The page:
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  3. The ones who don’t make it. I still struggle with understanding this notion. It wasn’t easy the first time it happened and it’s still not easy. I love what you wrote, “that’s God’s business.” I know I have always been quick-to-presume-I-know-what-is-best-for-everyone-in-almost-every-situation. (One of the many glaring gems in my character defect arsenal.) All that being said, your post is beautiful. much love, me

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    • It is a hard lesson, and one I am in the process of learning. I find myself asking “why” and “what could I have done” about a million times since Sunday night, but, when that happens, I remember what I am in control over, and what I am not, and I say a quick prayer, remember all his amazing qualities, and I keep on going. I guess it’s all we can do! Thanks, Lisa!

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  4. I’m truly sorry for the loss of your friend Josie. I’ll be praying for his family and friends, especially those who struggle everyday with addiction. So proud of you for staying strong. Love you and will be thinking of you often.

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  5. runningonsober

    Ugh. I’m so sorry. I hate this disease, I really do. Did you see MishedUp’s post that I reblogged on Friday? She wrote it after Cory’s death, and it may bring you some comfort.

    So sorry about your friend.

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    • I was away this weekend, so I’m hoping, between well-checks, orthodontists, and dentists to get some time in today and catch up on reading! I also need to do an exercise email check-in with you, it’s coming! I am really looking forward to reading that post, and I appreciate your condolences so much!

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  6. I’m so sorry for your loss. I’m thinking about you and sending you light and love.

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  7. I’m very sorry for your loss. I had a similar experience when one of my rehab buddies relapsed and died about 3 months after we left treatment. It’s so sad. My prayers are with you.

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    • I would imagine that is exactly the same, and I am sorry for your loss. You just can’t help but think (or at least I can’t help but think) how come I got it and they didn’t? It’s sad, and frustrating, and pointless to have these thoughts, but try telling my brain that! It means the world to me to have you, Jami, and all my other blogging friends praying for George and wishing me well, I really am so grateful!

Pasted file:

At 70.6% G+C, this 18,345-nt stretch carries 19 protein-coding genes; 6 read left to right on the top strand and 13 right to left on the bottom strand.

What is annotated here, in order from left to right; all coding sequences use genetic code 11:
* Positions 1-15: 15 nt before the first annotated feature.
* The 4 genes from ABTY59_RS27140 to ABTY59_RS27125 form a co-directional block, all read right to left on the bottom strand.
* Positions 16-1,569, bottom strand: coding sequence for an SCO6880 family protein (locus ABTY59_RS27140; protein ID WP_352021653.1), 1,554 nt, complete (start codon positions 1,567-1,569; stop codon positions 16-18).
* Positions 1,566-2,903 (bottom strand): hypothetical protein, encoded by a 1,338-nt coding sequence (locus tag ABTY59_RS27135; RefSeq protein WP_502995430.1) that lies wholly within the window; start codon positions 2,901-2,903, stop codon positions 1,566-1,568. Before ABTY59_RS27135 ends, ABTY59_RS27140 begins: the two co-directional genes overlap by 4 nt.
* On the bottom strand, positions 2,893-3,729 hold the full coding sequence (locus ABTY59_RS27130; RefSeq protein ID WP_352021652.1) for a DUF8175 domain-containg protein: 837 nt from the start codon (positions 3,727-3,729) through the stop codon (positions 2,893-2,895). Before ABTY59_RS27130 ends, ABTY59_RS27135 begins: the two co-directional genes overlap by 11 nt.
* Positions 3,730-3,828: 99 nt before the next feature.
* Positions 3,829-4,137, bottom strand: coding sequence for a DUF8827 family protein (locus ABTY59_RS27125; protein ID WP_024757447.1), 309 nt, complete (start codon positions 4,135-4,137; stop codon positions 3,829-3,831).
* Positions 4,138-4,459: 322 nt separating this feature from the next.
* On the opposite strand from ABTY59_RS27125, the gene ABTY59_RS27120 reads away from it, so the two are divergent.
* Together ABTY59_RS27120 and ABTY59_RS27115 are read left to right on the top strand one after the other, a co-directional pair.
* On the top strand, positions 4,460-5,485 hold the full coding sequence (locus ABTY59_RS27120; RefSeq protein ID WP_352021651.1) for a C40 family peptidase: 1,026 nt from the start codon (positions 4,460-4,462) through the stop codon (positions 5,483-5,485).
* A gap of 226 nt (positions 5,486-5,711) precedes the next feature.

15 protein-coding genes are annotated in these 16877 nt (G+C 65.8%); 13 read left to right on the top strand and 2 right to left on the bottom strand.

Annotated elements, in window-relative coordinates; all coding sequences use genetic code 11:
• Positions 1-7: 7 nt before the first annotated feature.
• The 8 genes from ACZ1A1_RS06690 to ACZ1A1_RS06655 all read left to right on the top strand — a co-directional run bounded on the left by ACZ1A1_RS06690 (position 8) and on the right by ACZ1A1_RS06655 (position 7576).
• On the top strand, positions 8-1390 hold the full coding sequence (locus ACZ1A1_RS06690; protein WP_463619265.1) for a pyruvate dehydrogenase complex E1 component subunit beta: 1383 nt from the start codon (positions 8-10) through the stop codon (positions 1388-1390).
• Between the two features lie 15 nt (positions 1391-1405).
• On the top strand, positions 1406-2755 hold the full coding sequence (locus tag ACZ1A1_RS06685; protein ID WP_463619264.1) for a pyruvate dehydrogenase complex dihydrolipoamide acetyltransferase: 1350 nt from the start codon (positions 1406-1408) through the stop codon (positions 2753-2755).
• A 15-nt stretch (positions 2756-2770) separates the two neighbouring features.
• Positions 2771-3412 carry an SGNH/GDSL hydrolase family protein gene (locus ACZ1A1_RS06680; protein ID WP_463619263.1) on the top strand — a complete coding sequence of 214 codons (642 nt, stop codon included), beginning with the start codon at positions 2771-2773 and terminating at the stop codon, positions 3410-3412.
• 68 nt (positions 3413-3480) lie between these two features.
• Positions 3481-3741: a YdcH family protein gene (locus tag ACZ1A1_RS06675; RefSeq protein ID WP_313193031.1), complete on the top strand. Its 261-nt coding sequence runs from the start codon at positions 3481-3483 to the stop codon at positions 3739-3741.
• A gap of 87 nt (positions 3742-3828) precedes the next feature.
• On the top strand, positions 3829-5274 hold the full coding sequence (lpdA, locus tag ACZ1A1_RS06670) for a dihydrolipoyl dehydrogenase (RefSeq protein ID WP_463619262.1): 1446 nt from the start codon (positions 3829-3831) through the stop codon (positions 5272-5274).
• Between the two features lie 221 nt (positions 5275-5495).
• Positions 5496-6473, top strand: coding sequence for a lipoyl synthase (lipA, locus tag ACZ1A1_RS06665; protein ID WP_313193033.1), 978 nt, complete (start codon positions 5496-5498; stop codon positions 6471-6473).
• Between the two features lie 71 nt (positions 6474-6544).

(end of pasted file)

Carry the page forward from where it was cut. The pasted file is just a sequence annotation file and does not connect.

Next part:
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  8. I’m so sorry. Big hugs to you!

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  9. Lovely and poignant tribute to George. Lots of Georges out there, aren’t there? I haven’t had the experience you have (yet,unfortunately) so I can’t speak from that. But like Christy, I hate this illness. Takes us all too young and too horribly and leaves a wake of destruction behind us. As you know, there isn’t anything we can do when someone is in the grips of the grape. Nothing. All we can do is be grateful for our own recovery and help the still struggling alcoholic / addict out there. That is how I honour the George’s of the world. One drunk at a time, we do this, Josie. And you’re a shining example of service, empathy, compassion and joy.

    No wonder George treasured you so much. As we all do 🙂

    Blessings,
    Paul

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  10. Thanks, Paul, that is really kind of you to say. And, really, all we can do is honor the George’s the best way we can, by doing the work he wishes he could have done. I can’t express how much your compliments mean to me!

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  11. I’m so sorry! Such a difficult thing to go through and wrap your mind around. We always want an answer to our “Why’s?” but there isn’t any. Sending positive thoughts and prayers to you and his family. Hugs!

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  12. Oh, I am so very sorry to hear of your loss. I thought lately I’d come to a certain understanding that some of us are more naturally, if mysteriously, troubled by our own drinking (and that is why we stop/stay stopped) but then stories like this remind me it’s so much more complicated. And no, not ours to understand. I’m glad you got the message about his “special friend” because I bet that was you.

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    • Hi K, thanks for reaching out. The services are this morning, so it is so nice to get up and read your support before I head out. I really hope that I get a chance to speak to his wilfe and let her know how loved he was in the AA community.

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  13. i’m reminded of my alcoholic friend who passed last month, so i have a good idea of what you’re feeling. My condolences on your loss, but thank you for being one of the survivors and for being here.

    Alcoholism is terminal. There is no cure, but there is a treatment.

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  14. Thanks Al, it can be easy for me to forget that I have a progressive, incurable, terminal disease, but I do thank God for the treatment, and for having people like you in my life to inspire me to continue the treatment! I really appreciate the condolences, and I send them right back to you.

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  15. I am so sorry to hear. Thank you for this beautiful post. What a beautiful friendship. It is so hard to deal with a loss of a friend and also one trying to recover from this hideous disease. I have experienced few myself; it is such a strange feeling. I get mad, and scarde and overwhelmed. It doesn’t question just your own existence but your own recovery. And it just appears to be a mastery as to why, it’s so sad… Sending many hugs to you! -Maggie

    I recenlty saw this article being shared around the blogs, it’s about dealing with death form action(s), it’s really powerful:
    http://robdelaney.tumblr.com/post/55638645867/after-cory-monteith-was-found-dead-in-his-hotel